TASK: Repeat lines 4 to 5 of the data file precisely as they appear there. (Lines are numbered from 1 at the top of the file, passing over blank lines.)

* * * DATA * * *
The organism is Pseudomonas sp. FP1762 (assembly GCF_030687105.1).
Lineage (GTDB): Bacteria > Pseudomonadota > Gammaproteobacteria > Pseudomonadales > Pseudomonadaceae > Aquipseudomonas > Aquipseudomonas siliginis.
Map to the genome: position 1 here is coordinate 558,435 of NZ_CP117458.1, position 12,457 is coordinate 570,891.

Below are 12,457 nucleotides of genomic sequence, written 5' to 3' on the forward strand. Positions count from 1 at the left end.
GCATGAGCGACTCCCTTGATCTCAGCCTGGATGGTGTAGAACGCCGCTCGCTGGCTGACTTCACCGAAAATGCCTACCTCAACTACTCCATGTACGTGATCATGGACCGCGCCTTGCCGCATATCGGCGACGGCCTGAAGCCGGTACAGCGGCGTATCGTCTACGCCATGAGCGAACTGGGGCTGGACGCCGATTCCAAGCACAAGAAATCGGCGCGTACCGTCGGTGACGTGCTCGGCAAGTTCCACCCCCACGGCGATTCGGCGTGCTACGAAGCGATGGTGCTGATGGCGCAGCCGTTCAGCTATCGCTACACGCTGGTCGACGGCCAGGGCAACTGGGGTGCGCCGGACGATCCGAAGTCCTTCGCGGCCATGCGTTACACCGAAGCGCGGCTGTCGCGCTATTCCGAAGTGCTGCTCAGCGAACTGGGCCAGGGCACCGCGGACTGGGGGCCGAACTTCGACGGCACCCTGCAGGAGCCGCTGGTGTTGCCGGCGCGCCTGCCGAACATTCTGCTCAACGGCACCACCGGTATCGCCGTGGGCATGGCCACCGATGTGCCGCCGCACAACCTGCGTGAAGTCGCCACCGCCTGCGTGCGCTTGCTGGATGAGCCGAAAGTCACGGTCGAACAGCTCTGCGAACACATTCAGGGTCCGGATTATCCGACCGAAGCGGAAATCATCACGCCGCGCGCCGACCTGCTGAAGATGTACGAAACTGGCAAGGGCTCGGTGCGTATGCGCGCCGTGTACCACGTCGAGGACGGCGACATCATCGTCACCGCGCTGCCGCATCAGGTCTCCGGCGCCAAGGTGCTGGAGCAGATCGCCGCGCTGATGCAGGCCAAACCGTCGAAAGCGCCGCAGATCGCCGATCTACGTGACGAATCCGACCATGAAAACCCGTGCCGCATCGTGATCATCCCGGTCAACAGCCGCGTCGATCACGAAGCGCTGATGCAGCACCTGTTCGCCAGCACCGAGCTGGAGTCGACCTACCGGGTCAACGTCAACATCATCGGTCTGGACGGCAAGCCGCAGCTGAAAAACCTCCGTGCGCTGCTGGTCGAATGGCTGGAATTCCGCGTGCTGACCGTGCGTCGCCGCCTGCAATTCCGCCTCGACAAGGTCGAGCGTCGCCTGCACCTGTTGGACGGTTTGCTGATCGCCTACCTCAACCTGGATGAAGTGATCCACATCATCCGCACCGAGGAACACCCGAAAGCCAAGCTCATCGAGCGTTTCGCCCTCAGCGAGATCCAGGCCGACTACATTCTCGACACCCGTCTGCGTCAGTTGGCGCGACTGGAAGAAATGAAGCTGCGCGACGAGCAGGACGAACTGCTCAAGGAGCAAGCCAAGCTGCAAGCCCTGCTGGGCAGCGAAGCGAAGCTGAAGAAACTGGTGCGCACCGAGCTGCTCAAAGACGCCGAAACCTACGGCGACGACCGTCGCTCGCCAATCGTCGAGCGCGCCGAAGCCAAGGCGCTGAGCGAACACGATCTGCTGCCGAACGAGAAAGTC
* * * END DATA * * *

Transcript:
Below are 12,457 nucleotides of genomic sequence, written 5' to 3' on the forward strand. Positions count from 1 at the left end.
GCATGAGCGACTCCCTTGATCTCAGCCTGGATGGTGTAGAACGCCGCTCGCTGGCTGACTTCACCGAAAATGCCTACCTCAACTACTCCATGTACGTGATCATGGACCGCGCCTTGCCGCATATCGGCGACGGCCTGAAGCCGGTACAGCGGCGTATCGTCTACGCCATGAGCGAACTGGGGCTGGACGCCGATTCCAAGCACAAGAAATCGGCGCGTACCGTCGGTGACGTGCTCGGCAAGTTCCACCCCCACGGCGATTCGGCGTGCTACGAAGCGATGGTGCTGATGGCGCAGCCGTTCAGCTATCGCTACACGCTGGTCGACGGCCAGGGCAACTGGGGTGCGCCGGACGATCCGAAGTCCTTCGCGGCCATGCGTTACACCGAAGCGCGGCTGTCGCGCTATTCCGAAGTGCTGCTCAGCGAACTGGGCCAGGGCACCGCGGACTGGGGGCCGAACTTCGACGGCACCCTGCAGGAGCCGCTGGTGTTGCCGGCGCGCCTGCCGAACATTCTGCTCAACGGCACCACCGGTATCGCCGTGGGCATGGCCACCGATGTGCCGCCGCACAACCTGCGTGAAGTCGCCACCGCCTGCGTGCGCTTGCTGGATGAGCCGAAAGTCACGGTCGAACAGCTCTGCGAACACATTCAGGGTCCGGATTATCCGACCGAAGCGGAAATCATCACGCCGCGCGCCGACCTGCTGAAGATGTACGAAACTGGCAAGGGCTCGGTGCGTATGCGCGCCGTGTACCACGTCGAGGACGGCGACATCATCGTCACCGCGCTGCCGCATCAGGTCTCCGGCGCCAAGGTGCTGGAGCAGATCGCCGCGCTGATGCAGGCCAAACCGTCGAAAGCGCCGCAGATCGCCGATCTACGTGACGAATCCGACCATGAAAACCCGTGCCGCATCGTGATCATCCCGGTCAACAGCCGCGTCGATCACGAAGCGCTGATGCAGCACCTGTTCGCCAGCACCGAGCTGGAGTCGACCTACCGGGTCAACGTCAACATCATCGGTCTGGACGGCAAGCCGCAGCTGAAAAACCTCCGTGCGCTGCTGGTCGAATGGCTGGAATTCCGCGTGCTGACCGTGCGTCGCCGCCTGCAATTCCGCCTCGACAAGGTCGAGCGTCGCCTGCACCTGTTGGACGGTTTGCTGATCGCCTACCTCAACCTGGATGAAGTGATCCACATCATCCGCACCGAGGAACACCCGAAAGCCAAGCTCATCGAGCGTTTCGCCCTCAGCGAGATCCAGGCCGACTACATTCTCGACACCCGTCTGCGTCAGTTGGCGCGACTGGAAGAAATGAAGCTGCGCGACGAGCAGGACGAACTGCTCAAGGAGCAAGCCAAGCTGCAAGCCCTGCTGGGCAGCGAAGCGAAGCTGAAGAAACTGGTGCGCACCGAGCTGCTCAAAGACGCCGAAACCTACGGCGACGACCGTCGCTCGCCAATCGTCGAGCGCGCCGAAGCCAAGGCGCTGAGCGAACACGATCTGCTGCCGAACGAGAAAGTC